Buck Showalter Getty

How to win the Manager of the Year Award: prove the pundits wrong

8 Comments

I wrote this when Bud Black won the Manager of the Year Award in 2010, and Aaron touched on some of the same themes earlier today. I think it remains the most that can be said about the Manager of the Year Award:

As I’ve said in the past, no one has ever set forth a good measurement for what makes a Manager of the Year, so it usually ends up with a “who did the most with the least” analysis.  Bud Black likely won on that basis.  But really, it was probably more of a perceived least — perceived by the voters — than an actual least. Everyone picked the Padres to finish in last place this year.  They didn’t, and a lot of it had to do with a roster that turned out to be better than a lot of people expected.  Should Black be rewarded because of the so-called experts’ low expectations? In practice he was, but I’m not sure it should always work that way. If the expectations were a bit different, we could easily portray the Padres’ season as one that was great but got derailed by an ugly ten-game losing streak late in the year which ended up costing them the division.  Has a manager whose team fit that description ever won Manager of the Year before?

None of which is to slight Black.  He did do a fine job, and is by all accounts a fine manager.  But I can’t help but think that the Manager of the Year Award, generically speaking, tells us a lot more about the writers who vote on it than the managers themselves.

Still feels that way.  I’ll give a little more credit to Buck Showalter’s case because I tend to think that managers have more control over bullpen management than anything else and the clear strength of the Orioles throughout the year was both the deployment of and the performance by their bullpen. But really, Showalter could have managed the hell out of that pen just like he did and the O’s could have missed the playoffs or even not contended after July if there were a couple of key injuries and bad bounces and we’d probably not be talking about him as a favorite.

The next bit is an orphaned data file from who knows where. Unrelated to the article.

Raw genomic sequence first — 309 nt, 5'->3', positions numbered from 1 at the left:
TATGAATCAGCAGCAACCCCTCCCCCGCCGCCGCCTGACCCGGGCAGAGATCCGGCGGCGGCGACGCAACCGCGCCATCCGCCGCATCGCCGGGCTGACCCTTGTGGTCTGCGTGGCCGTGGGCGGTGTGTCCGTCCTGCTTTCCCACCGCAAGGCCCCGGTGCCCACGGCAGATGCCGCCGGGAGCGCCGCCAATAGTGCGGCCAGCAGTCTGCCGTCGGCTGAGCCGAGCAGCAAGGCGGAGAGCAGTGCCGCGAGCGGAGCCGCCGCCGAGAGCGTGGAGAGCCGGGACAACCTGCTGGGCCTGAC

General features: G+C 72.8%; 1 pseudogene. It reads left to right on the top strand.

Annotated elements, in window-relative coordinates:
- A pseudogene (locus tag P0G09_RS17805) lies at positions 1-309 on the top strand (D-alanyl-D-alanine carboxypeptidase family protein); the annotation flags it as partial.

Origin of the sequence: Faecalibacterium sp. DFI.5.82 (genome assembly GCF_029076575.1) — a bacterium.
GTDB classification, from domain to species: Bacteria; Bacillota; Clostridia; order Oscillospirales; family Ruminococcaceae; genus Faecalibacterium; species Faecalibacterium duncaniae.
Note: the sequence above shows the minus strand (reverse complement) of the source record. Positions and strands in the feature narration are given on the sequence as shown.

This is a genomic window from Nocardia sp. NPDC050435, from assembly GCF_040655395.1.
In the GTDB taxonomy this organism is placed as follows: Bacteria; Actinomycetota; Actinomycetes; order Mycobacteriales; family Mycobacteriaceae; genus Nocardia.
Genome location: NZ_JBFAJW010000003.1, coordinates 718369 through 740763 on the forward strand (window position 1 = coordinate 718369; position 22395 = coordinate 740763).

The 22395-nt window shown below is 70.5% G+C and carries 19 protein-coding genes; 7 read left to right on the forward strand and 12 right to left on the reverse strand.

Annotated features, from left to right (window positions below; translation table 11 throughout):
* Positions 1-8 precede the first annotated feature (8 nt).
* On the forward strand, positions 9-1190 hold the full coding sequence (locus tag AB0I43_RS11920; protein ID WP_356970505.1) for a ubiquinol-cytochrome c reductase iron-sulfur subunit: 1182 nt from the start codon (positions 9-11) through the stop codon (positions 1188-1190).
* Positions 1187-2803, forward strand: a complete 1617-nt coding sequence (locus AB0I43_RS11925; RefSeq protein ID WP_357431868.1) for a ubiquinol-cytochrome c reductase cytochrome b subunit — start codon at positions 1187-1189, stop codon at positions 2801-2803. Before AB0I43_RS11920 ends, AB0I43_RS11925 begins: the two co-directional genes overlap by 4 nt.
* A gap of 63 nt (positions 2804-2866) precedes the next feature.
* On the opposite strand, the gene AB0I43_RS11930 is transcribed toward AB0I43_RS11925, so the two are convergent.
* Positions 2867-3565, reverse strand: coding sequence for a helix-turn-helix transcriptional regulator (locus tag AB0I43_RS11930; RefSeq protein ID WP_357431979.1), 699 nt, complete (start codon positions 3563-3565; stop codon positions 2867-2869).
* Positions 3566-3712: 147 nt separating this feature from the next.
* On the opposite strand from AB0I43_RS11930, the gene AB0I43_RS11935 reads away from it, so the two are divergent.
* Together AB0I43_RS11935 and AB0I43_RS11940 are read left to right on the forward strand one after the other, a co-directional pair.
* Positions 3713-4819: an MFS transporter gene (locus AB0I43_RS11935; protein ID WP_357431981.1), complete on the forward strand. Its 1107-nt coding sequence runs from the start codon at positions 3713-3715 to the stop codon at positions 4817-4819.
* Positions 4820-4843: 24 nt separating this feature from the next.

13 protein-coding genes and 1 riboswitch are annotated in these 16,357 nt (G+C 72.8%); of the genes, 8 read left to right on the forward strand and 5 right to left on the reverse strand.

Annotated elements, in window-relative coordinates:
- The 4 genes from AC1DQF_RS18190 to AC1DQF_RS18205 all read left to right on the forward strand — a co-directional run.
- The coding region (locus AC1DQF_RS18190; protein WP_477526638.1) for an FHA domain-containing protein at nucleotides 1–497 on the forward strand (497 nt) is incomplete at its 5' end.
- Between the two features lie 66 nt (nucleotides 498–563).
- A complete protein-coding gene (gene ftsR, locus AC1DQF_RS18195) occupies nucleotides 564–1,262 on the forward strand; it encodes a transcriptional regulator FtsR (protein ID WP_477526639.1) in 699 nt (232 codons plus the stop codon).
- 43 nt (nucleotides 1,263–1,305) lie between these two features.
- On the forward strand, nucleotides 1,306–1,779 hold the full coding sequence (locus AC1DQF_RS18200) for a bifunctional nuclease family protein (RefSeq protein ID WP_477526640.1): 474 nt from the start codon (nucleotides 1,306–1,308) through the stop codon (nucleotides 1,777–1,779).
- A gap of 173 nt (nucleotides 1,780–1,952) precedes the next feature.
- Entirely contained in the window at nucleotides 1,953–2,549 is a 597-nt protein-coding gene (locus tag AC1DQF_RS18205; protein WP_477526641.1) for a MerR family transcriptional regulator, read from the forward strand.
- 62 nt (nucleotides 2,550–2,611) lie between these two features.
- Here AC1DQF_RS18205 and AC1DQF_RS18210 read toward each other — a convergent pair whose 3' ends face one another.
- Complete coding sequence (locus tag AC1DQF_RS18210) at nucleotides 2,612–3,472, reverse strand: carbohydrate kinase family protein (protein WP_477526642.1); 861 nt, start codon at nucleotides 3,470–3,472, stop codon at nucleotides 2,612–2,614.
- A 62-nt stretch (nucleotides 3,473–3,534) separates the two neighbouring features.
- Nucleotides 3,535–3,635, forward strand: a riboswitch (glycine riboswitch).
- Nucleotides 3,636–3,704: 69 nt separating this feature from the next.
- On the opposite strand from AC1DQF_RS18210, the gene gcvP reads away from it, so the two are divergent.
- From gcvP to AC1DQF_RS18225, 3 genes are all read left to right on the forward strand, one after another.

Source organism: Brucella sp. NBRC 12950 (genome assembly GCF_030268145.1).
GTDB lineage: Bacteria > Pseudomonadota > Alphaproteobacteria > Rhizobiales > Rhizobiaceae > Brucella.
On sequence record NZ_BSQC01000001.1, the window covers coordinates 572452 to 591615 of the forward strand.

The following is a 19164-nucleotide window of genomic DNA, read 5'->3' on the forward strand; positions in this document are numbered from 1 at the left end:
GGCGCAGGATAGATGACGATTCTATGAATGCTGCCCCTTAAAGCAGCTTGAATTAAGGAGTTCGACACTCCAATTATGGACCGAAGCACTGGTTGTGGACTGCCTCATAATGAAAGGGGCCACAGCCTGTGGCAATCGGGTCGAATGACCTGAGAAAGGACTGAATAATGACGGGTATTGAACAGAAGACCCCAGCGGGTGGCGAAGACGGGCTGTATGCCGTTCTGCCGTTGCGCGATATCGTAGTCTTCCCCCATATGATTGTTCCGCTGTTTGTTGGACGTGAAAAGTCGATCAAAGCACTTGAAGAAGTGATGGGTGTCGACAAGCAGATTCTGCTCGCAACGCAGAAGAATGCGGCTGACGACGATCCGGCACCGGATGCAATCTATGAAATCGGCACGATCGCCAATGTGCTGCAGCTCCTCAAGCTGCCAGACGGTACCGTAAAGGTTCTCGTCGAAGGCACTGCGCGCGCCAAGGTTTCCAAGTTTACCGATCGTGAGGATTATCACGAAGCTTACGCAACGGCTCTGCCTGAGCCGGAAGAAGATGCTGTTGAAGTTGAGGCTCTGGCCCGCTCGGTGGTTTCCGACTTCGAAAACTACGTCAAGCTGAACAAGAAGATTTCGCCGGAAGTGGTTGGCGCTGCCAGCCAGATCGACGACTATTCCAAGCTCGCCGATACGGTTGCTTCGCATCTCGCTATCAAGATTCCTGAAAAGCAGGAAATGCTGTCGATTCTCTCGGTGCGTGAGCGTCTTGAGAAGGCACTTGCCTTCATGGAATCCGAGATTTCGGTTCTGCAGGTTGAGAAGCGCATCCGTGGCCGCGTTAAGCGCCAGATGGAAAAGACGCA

All of the guys who are finalists for Manager of the Year had fine years and did little if anything to hurt their team. Which, one only need look around a bit to see, may be just as important as bullpen management. But there’s no escaping the fact that several of the candidates for Manager of the Year — Showalter, Davey Johnson and Bob Melvin most notably — have to thank low pre-season expectations for their candidacy just as much as anything measurable — and that’s the key point I’m trying to make here, the dearth of measurable things — we can point to for their status as finalists.

Most us didn’t think the O’s or A’s would escape the cellar.  Most of us expected the Nats to be plucky, but thought of them as a 2013 or 2014 contender, not the choice to have baseball’s best record in 2012.  That, more than anything else, is why those guys are really in the conversation and, I believe anyway, two of those three guys will win the Manager of the Year Award tonight.

Warren G just gave the worst performance of “Take me out the ballgame” ever

Warren G performs at the Warren G NYC Takeover album release party at the Highline Ballroom on Sunday, Aug. 9, 2015, in New York. (Photo by Andy Kropa/Invision/AP)
Associated Press
10 Comments